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Chapter 59 Interventional Techniques for Pain Management
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Chapter 60 Pulsed Radiofrequency, Water-Cooled Radiofrequency, and Cryoneurolysis
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Chapter 61 Spinal Cord Stimulation
KEY POINTS 1. Neurostimulation mechanisms of analgesia are poorly understood, but it appears to interrupt transmission of nociceptive signaling via interneural inhibition at the substantia gelatinosa and modulation of spinal cord neurotransmitters. Neurostimulation is effective for many neuropathic pain conditions but careful patient selection with a multidisciplinary perspective is valuable to ensure higher rates of successful implantation. 2. There are multiple choices for leads and power g
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Chapter 62 Peripheral Nerve Stimulation
KEY POINTS 1. Peripheral nerve stimulation systems can be trialed prior to permanent implantation with an ultrasoundguided placement. 2. The long-term safety of permanent implants of percutaneous electrodes is not yet known with certainty. 3. Although percutaneous ultrasound-guided PNS is similar to peripheral nerve catheter placement for perioperative nerve blockade, the larger size of the needle and potential areas of placement are quite different. These differences mandate a very strict an
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Chapter 63 Implanted Drug Delivery Systems for the Control of Chronic Pain
KEY POINTS 1. Intraspinal therapy restricts drug effects to regions associated with the source of the nociceptive input. 2. Morphine and hydromorphone are well suited for intrathecal use in view of their hydrophilicity and slow absorption from the cerebrospinal fluid. Morphine, hydromorphone, and ziconotide are the first-line agents in intrathecal drug therapy. The inclusion of ziconotide as a first line drug is secondary to the randomized, double-blind placebo-controlled studies showing its
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Chapter 64 Discography
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Chapter 65 Intradiscal Techniques: Intradiscal Electrothermal Therapy, Biacuplasty, Percutaneous Decompression Techniques
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Chapter 66 Osteoporosis, Vertebroplasty, and Kyphoplasty
KEY POINTS 1. Osteoporosis and VCFs are a significant public health concern with high morbidity. 2. Vertebral augmentation is a safe and efficacious procedure for treatment of painful VCFs that fail conservative therapy. 3. Proper technique and vigilance can help avoid serious complications and the procedure should only be performed by those trained and experienced with the procedure. 4. Both kyphoplasty and vertebroplasty are efficacious for pain relief, but recent double-blind, placebo-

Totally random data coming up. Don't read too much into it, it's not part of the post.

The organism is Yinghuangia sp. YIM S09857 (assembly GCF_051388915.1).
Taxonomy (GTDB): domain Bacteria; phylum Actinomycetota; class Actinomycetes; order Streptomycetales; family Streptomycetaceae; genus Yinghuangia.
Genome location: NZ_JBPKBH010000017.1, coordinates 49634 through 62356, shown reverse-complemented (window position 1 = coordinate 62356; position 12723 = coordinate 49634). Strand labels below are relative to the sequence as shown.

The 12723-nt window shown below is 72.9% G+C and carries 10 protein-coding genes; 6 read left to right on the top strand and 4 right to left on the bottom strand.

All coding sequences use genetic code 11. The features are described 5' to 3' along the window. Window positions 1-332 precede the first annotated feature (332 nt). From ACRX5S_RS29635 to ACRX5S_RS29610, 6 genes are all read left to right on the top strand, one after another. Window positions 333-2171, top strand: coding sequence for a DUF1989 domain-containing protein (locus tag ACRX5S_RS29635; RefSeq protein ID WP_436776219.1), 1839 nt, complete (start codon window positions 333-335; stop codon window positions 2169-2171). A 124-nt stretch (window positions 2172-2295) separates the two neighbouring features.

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Chapter 67 Ultrasound-Guided Sympathetic Blocks: Stellate Ganglion and Celiac Plexus Block
KEY POINTS 1. Celiac plexus is supplied by the greater, lesser, and least splanchnic nerves originating from the T5–T12. 2. Celiac plexus is made up of a few ganglia and interconnecting nerves and is located adjacent to the junction of the celiac artery and the aorta. 3. Ultrasound guidance for the performance of neurolytic celiac plexus block permits an anterior approach with relative safety and without radiation. 4. Ultrasound guidance is real time and may avoid accidental neurolytic in
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Chapter 68 Fluoroscopy and Radiation Safety
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Chapter 69 Approach to the Management of Cancer Pain
KEY POINTS 1. Successful treatment of cancer pain is possible most of the time. 2. The cancer pain syndrome should be determined: nociceptive, neuropathic, or mixed. 3. Cancer pain should be assessed and managed within the dimensions of suffering that a patient and his or her family experience: physical, psychological, social, and spiritual. 4. Daily evaluation includes an assessment of the location, type, temporal profile, and severity of each significant pain. 5. The World Health Organiza
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Chapter 70 Management of Pain at End of Life
KEY POINTS 1. All physicians, regardless of specialty, are responsible for care of patients with life-threatening illnesses. 2. Assessment of pain and other symptoms at end of life requires knowledge of common syndromes, as well as skill to conduct a thorough history and physical examination, with particular attention to the neurologic evaluation. 3. Complex pain syndromes require novel drug therapies, in addition to standard nonopioid, opioid, and adjuvant analgesics. 4. Adequate pain contr
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Chapter 71 Neurolytic Visceral Sympathetic Blocks
KEY POINTS 1. Neurolytic blocks of the sympathetic axis are an important adjunct to pharmacologic therapy for the relief of severe visceral pain experienced by cancer patients. The goal of performing these blocks is to maximize the analgesic effect of opioid and nonopioid analgesics while reducing their dosage to alleviate untoward side effects. 2. Neurolytic celiac plexus block for patients with pancreatic cancer pain results in excellent analgesia, reduced opioid utilization, and decreased